Toyota Drops Hints Of New Model Production In Canada

A new Toyota model may be produced in Canada, but no details about the vehicle have been released. A Toyota Motor Manufacturing Canada (TMMC) spokesman told Automotive News Canada that the automaker will “make an announcement once this decision has been made.”

It’s unclear whether the new vehicle would replace one that’s presently in production.

The automaker currently builds the RAV4 in two plants in Ontario. A new hybrid model will also be produced on the same line as the regular-powered RAV4 starting in April 2019.

Toyota North America recently announced it plans on expanding RAV4 production in the United States, but this action shouldn’t affect Canadian production of the hybrid model.

“RAV4 hybrid vehicles for the Canadian market and gasoline models (including for the U.S. market) will continue to be produced in Canada,” TMMC told Automotive News Canada in an email.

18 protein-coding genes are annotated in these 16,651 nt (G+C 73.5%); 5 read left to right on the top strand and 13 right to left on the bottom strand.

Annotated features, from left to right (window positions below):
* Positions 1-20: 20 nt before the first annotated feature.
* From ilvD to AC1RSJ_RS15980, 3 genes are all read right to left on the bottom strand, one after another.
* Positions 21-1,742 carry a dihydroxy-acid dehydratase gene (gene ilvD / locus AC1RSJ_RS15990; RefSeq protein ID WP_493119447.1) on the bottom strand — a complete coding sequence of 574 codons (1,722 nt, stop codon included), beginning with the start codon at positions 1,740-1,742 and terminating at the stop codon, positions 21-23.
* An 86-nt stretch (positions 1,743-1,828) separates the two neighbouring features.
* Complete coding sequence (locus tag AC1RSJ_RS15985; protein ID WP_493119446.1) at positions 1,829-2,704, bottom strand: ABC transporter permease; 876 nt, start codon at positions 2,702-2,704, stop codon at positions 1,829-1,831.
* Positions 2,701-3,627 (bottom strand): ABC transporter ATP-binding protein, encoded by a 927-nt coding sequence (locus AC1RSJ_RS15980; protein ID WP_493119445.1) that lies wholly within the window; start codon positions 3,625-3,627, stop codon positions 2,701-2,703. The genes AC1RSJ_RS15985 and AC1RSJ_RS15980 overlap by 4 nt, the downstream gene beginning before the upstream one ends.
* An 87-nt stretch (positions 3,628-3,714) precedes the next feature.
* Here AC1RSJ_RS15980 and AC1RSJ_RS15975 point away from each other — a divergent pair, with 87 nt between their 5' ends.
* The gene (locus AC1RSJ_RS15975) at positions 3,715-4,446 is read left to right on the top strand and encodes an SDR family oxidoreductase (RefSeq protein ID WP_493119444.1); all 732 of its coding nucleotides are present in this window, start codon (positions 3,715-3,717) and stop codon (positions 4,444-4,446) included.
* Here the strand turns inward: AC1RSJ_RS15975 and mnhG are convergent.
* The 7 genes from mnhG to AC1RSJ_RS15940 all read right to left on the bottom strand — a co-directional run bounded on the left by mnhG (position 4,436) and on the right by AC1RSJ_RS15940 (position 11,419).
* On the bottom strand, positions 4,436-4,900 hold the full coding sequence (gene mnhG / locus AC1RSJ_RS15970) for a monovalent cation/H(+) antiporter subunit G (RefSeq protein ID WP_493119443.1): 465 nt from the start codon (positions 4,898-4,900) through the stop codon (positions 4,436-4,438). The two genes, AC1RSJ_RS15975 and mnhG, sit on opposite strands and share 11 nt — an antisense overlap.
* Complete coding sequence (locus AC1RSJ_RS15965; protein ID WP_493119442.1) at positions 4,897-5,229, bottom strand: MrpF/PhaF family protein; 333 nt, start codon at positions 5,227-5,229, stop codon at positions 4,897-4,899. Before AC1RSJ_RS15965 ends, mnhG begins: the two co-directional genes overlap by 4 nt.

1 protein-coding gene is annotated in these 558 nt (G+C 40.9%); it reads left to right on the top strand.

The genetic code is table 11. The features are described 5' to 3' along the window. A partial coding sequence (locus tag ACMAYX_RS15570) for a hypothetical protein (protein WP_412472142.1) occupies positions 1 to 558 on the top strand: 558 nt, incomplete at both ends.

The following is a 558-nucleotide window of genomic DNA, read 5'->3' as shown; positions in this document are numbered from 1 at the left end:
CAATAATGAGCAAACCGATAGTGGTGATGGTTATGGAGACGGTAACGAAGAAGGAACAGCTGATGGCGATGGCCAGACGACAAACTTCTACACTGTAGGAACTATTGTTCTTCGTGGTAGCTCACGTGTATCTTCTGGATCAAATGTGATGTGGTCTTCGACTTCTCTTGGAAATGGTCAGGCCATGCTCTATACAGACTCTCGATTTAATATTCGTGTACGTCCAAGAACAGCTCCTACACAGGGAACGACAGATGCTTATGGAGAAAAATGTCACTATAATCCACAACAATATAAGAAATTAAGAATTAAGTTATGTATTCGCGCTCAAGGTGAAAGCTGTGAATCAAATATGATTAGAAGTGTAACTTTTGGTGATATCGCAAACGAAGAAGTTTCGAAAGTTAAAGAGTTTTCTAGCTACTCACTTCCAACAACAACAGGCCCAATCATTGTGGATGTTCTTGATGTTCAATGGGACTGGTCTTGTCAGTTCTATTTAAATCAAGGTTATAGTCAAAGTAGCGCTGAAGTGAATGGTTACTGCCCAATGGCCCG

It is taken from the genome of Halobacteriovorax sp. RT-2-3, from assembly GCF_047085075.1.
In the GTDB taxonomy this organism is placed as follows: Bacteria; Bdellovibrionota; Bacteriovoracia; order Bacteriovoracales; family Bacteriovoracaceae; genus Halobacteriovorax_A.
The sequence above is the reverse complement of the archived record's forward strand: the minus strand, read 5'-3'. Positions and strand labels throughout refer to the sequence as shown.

The company noted that the RAV4 is the best-selling non-pickup-truck in North America and “the 2019 model is attracting even more attention from consumers.”

In May 2018, Toyota revealed its intention to spend C$1.4 billion on two Ontario plants to build the RAV4 with the federal and Ontario governments kicking in an estimated C$220 million.

The Lexus RX 350 and the RX 450h are currently built by Toyota at a separate plant in Cambridge, Ont. All three Toyota plants in the province employee about 8,000 workers.

The original RAV4 hit the market in 1996. The 2019 hybrid will feature additional ground clearance and black-finish lower-body protection. The Electronically-Controlled Continuously-Variable Transmission (ECVT) will provide an estimated mile per gallon of 41 (city), 37 (highway), and 39 (highway and city combined).

The 2019 hybrid will feature a new all-wheel-drive system with a separate rear-mounted electric motor to power the rear wheels. The new AWD system will increase total torque by 30 percent.

The 2019 RAV HV models will also feature Predictive Efficient Drive (PED), which learns driver behaviour and analyzes the road to “help optimize hybrid battery charging and discharging operations based on actual driving conditions.” The vehicle essentially “remembers” hills and stoplights, for example, and regulates the hybrid powertrain operation to expand efficiency.

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